Established in 1964, the Cystic Fibrosis Trust supports “excellence in research and clinical care, as well as providing practical support and advice to people with Cystic Fibrosis and their families,” and is the only UK-wide charity focusing solely on cystic fibrosis (CF). The organization funds research, sets standards of CF care, and provides information and advice to people with CF and their families. But the main challenge with CF remains: explaining what it is and raising awareness. “Cystic fibrosis,” explains the Trust “is chronically misunderstood, kills thousands worldwide and is carried unknowingly in the genes of millions. It’s often invisible to the naked eye yet destroys lives, stopping them short, inflicting hardship and distress on patients, their families and carers. Cystic fibrosis directly affects around 10,000 people in the UK.” Today, the Cystic Fibrosis Trust has launched a new identity-slash-campaign designed by London-based johnson banks.
Led by the National NeighborWorks Association — an organization that “unites housing and community development practitioners to advocate for affordable housing and economic opportunities” — and supported by over 190 housing and community development organizations at the national and local level, Home Matters is a new national initiative launched yesterday on Capitol Hill that “aims to unite America around the essential role that Home plays as the bedrock for thriving lives, families, and a stronger nation.” Its goal is to raise awareness of the importance of “Home” by educating, bringing disparate organizations and industries together, rallying local leaders and mobilizing the public, encouraging policymakers to protect and support Home and related initiatives, raising funds and increasing investments to sustain the work that makes Home a reality for more Americans, and promoting and honoring the extraordinary impact of Home. All in all, a good thing, considering how screwed up some homes — of all economic and social classes — can be. The initiative’s identity has been designed by Brooklyn, NY-based OrangeYouGlad working under the direction and coordination of New York-based Ideon who set the branding strategy and story.
About: (Est. 2012) Rouge is “Air Canada’s new leisure airline with stylishly affordable service to holiday spots in Europe and the Caribbean. Benefit from Air Canada’s extensive network for smooth connections to flights departing daily from Toronto and Montreal. Service begins July 1, 2013. It’s time to go more. “
Design by: N/A.
Ed.’s Notes: Wow. That is bad. I would excuse how bad it was if at least they would have actually taken the time to hand-letter it instead of just using a font — or if they did hand-letter it (because I really have no idea what font that is, I’m just assuming) then they should have made different letterforms for the repeating characters in “Rouge” and “go more”. Terrible. Livery and logo-on-balloons images below (or after the jump).
Relevant links: Meet Air Canada Rouge.
Select quote: “Air Canada rouge embodies the best of Air Canada including reliability, trustworthiness, top safety standards and a name and iconic brand that represents ‘Canada. The name was tested in major Canadian cities. Canadians said the name and colors spoke to the color Canada is known for: red, a color they link to warmth, fun and excitement. Air Canada rouge also represents Canada’s two official languages.”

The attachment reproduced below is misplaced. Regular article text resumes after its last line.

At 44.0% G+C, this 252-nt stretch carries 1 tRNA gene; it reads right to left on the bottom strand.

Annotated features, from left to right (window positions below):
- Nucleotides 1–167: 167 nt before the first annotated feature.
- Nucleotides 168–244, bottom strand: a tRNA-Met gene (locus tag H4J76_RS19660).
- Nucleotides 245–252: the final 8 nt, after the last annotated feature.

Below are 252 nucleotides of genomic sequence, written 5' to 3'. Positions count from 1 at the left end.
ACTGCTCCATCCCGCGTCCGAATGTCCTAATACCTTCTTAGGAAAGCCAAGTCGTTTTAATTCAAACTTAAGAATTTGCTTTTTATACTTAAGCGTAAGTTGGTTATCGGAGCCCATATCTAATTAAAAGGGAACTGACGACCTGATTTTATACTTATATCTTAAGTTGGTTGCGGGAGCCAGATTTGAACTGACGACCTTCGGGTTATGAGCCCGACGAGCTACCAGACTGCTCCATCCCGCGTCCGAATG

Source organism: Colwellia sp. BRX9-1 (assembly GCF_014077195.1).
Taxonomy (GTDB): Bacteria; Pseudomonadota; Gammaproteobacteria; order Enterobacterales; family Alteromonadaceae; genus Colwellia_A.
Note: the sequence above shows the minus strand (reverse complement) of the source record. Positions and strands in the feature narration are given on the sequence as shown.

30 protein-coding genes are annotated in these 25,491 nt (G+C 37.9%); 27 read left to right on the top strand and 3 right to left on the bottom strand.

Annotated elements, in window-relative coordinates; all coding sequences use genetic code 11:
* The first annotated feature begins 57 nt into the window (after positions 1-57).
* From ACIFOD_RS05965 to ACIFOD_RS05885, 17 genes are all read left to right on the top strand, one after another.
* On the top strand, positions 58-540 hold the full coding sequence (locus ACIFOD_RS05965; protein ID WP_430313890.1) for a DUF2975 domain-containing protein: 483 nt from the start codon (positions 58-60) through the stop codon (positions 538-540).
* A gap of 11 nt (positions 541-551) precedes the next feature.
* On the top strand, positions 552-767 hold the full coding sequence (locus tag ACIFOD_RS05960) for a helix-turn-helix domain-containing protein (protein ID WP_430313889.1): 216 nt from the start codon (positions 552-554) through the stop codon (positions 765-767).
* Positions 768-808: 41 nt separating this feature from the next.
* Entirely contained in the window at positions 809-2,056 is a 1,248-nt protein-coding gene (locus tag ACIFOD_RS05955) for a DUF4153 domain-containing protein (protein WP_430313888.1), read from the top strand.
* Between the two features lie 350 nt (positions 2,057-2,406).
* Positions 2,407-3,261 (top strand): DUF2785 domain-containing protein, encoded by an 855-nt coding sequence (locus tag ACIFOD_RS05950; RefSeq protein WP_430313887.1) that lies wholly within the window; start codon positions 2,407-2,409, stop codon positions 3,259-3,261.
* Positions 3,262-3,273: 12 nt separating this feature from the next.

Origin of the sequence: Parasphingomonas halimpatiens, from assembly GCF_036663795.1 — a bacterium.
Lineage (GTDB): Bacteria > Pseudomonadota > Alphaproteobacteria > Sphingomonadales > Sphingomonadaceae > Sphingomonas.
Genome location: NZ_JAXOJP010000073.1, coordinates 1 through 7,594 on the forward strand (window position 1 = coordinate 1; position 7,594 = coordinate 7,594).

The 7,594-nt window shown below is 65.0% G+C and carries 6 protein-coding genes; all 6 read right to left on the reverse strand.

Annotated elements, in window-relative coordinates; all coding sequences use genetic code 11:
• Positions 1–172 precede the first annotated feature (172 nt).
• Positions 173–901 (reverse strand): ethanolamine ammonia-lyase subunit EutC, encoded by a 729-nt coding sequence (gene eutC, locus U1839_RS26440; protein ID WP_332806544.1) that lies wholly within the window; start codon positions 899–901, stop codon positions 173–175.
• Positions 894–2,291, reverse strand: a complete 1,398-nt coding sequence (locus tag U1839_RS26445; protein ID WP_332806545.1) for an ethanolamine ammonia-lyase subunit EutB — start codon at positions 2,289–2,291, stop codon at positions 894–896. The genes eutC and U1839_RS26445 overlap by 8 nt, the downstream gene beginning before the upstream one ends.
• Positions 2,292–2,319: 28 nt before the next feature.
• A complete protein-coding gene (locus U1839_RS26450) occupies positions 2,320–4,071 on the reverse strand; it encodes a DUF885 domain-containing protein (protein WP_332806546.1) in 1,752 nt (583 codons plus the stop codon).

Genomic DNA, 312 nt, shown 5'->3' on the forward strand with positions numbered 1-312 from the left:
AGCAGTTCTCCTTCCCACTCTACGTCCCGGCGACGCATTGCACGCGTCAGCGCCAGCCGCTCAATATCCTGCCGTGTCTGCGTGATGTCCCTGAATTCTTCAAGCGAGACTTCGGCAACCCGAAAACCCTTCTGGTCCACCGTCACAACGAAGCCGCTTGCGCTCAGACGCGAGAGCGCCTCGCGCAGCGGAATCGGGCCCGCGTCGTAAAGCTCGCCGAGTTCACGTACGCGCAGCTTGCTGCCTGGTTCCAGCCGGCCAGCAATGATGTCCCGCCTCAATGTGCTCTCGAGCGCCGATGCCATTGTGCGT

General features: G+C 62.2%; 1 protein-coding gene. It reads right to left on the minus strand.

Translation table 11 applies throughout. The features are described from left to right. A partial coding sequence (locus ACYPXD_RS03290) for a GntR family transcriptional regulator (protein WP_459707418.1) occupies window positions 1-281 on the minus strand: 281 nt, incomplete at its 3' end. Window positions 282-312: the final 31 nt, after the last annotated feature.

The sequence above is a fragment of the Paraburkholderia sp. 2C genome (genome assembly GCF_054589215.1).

Today — all the way from Brazil and France and from UCllc’s own immense Texas backyard — we have a couple of hand-drawn projects tempered by some additional vector-y range of logos.
About: (Est. 2004) Couchsurfing is “A global network of travelers, adventure seekers and lifelong learners who value trust among strangers and are dedicated to sharing their cultures, hospitality and authentic experiences — whether they’re on the road or in their hometowns. There are over 5 million Couchsurfers in more than 97,000 cities, with a new user signing up every 11 seconds.”
Design by: In-house.
Ed.’s Notes: Don’t worry, no handwriting was harmed in the making of this logo. It’s just a font. Two versions of the log exist: one without the loop as it appears on their site and one (below or after the jump) with the loop when the logo appears outside of the main website; part of the idea is that people can customize it.
Relevant links: Couchsurfing blog post.
Select quote: “Our objective with this new logo was to focus on the entire word ‘couchsurfing’ and turn it into a term that has meaning in and of itself. We’re not about ‘Couch’ and ‘Surfing’, we are about the act of ‘couchsurfing’, of connecting with people for inspiring experiences all over the world. We’d like to turn the word itself into the symbol that the couch has been. The designers brought this sense of human touch to life with the font they chose for the logo, which suggests handwriting. The more earthy shade of orange was chosen because it gives a sense of authenticity which reinforces the humanity of our brand.”
About: “Izmir is a historical metropolis in the western extremity of Anatolia and the third most populous city in Turkey with nearly 4 million inhabitants. It is widely believed that Homer lived and wrote ‘The Odyssey’ in Izmir. The city has been one of the principal mercantile cities of the Mediterranean Sea for much of its history. Over the last two decades, Istanbul remerged as the financial, social, and cultural capital of Turkey, attracting the creative class of Izmir. As a response, in 2010 the Izmir Development Agency embarked on a city marketing strategy and kick started Turkey’s first city branding project. As a result, I Mean It Creative was commissioned in 2012 to create the visual and verbal identity of Izmir.”